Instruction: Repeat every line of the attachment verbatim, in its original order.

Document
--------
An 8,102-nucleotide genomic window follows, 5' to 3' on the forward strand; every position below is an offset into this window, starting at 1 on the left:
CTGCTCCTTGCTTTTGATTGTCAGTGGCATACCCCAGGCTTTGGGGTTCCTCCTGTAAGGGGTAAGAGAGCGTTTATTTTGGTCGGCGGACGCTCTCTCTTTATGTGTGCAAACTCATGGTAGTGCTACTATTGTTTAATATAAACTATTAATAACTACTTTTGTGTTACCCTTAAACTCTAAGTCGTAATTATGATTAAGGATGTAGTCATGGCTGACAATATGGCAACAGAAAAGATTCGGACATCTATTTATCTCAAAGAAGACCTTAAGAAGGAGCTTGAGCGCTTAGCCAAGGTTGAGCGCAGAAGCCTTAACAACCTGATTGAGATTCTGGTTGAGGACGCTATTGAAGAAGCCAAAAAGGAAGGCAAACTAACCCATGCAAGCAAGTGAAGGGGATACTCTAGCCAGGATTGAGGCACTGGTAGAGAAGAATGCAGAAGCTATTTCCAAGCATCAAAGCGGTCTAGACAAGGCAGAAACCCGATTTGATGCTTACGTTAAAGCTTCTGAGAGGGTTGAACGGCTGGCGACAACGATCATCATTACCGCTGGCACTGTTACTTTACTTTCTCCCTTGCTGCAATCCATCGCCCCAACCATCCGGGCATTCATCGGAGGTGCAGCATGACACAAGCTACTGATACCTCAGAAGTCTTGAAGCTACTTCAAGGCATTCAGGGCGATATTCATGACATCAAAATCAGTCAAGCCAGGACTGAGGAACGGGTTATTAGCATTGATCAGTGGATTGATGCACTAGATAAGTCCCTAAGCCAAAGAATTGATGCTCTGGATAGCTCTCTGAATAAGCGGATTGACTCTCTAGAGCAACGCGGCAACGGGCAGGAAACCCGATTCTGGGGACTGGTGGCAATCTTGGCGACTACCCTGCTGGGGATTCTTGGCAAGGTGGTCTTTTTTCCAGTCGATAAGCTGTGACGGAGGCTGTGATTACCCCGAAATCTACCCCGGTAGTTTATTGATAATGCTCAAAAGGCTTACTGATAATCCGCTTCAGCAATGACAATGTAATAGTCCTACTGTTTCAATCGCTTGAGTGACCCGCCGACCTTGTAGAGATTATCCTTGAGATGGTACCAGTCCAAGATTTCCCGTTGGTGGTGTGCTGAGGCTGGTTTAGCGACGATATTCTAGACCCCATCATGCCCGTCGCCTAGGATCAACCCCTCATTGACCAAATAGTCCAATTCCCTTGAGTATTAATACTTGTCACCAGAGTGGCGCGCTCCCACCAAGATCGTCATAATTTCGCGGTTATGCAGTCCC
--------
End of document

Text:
An 8,102-nucleotide genomic window follows, 5' to 3' on the forward strand; every position below is an offset into this window, starting at 1 on the left:
CTGCTCCTTGCTTTTGATTGTCAGTGGCATACCCCAGGCTTTGGGGTTCCTCCTGTAAGGGGTAAGAGAGCGTTTATTTTGGTCGGCGGACGCTCTCTCTTTATGTGTGCAAACTCATGGTAGTGCTACTATTGTTTAATATAAACTATTAATAACTACTTTTGTGTTACCCTTAAACTCTAAGTCGTAATTATGATTAAGGATGTAGTCATGGCTGACAATATGGCAACAGAAAAGATTCGGACATCTATTTATCTCAAAGAAGACCTTAAGAAGGAGCTTGAGCGCTTAGCCAAGGTTGAGCGCAGAAGCCTTAACAACCTGATTGAGATTCTGGTTGAGGACGCTATTGAAGAAGCCAAAAAGGAAGGCAAACTAACCCATGCAAGCAAGTGAAGGGGATACTCTAGCCAGGATTGAGGCACTGGTAGAGAAGAATGCAGAAGCTATTTCCAAGCATCAAAGCGGTCTAGACAAGGCAGAAACCCGATTTGATGCTTACGTTAAAGCTTCTGAGAGGGTTGAACGGCTGGCGACAACGATCATCATTACCGCTGGCACTGTTACTTTACTTTCTCCCTTGCTGCAATCCATCGCCCCAACCATCCGGGCATTCATCGGAGGTGCAGCATGACACAAGCTACTGATACCTCAGAAGTCTTGAAGCTACTTCAAGGCATTCAGGGCGATATTCATGACATCAAAATCAGTCAAGCCAGGACTGAGGAACGGGTTATTAGCATTGATCAGTGGATTGATGCACTAGATAAGTCCCTAAGCCAAAGAATTGATGCTCTGGATAGCTCTCTGAATAAGCGGATTGACTCTCTAGAGCAACGCGGCAACGGGCAGGAAACCCGATTCTGGGGACTGGTGGCAATCTTGGCGACTACCCTGCTGGGGATTCTTGGCAAGGTGGTCTTTTTTCCAGTCGATAAGCTGTGACGGAGGCTGTGATTACCCCGAAATCTACCCCGGTAGTTTATTGATAATGCTCAAAAGGCTTACTGATAATCCGCTTCAGCAATGACAATGTAATAGTCCTACTGTTTCAATCGCTTGAGTGACCCGCCGACCTTGTAGAGATTATCCTTGAGATGGTACCAGTCCAAGATTTCCCGTTGGTGGTGTGCTGAGGCTGGTTTAGCGACGATATTCTAGACCCCATCATGCCCGTCGCCTAGGATCAACCCCTCATTGACCAAATAGTCCAATTCCCTTGAGTATTAATACTTGTCACCAGAGTGGCGCGCTCCCACCAAGATCGTCATAATTTCGCGGTTATGCAGTCCC